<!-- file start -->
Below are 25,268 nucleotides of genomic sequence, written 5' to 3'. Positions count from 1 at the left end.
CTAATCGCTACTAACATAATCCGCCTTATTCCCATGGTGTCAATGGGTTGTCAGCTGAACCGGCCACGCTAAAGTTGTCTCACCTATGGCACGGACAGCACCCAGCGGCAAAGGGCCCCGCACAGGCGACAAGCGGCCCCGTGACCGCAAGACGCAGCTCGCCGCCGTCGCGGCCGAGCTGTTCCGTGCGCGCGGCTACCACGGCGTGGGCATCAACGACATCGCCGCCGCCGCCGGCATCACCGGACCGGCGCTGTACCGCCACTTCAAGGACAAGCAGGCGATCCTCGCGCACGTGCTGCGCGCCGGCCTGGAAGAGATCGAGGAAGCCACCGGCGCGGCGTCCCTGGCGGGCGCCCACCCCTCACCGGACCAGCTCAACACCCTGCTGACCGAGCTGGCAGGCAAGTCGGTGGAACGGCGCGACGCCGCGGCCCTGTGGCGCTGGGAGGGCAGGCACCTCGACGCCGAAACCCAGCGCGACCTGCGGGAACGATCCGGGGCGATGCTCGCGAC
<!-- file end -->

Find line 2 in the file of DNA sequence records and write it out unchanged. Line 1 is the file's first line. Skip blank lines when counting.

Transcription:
CTAATCGCTACTAACATAATCCGCCTTATTCCCATGGTGTCAATGGGTTGTCAGCTGAACCGGCCACGCTAAAGTTGTCTCACCTATGGCACGGACAGCACCCAGCGGCAAAGGGCCCCGCACAGGCGACAAGCGGCCCCGTGACCGCAAGACGCAGCTCGCCGCCGTCGCGGCCGAGCTGTTCCGTGCGCGCGGCTACCACGGCGTGGGCATCAACGACATCGCCGCCGCCGCCGGCATCACCGGACCGGCGCTGTACCGCCACTTCAAGGACAAGCAGGCGATCCTCGCGCACGTGCTGCGCGCCGGCCTGGAAGAGATCGAGGAAGCCACCGGCGCGGCGTCCCTGGCGGGCGCCCACCCCTCACCGGACCAGCTCAACACCCTGCTGACCGAGCTGGCAGGCAAGTCGGTGGAACGGCGCGACGCCGCGGCCCTGTGGCGCTGGGAGGGCAGGCACCTCGACGCCGAAACCCAGCGCGACCTGCGGGAACGATCCGGGGCGATGCTCGCGAC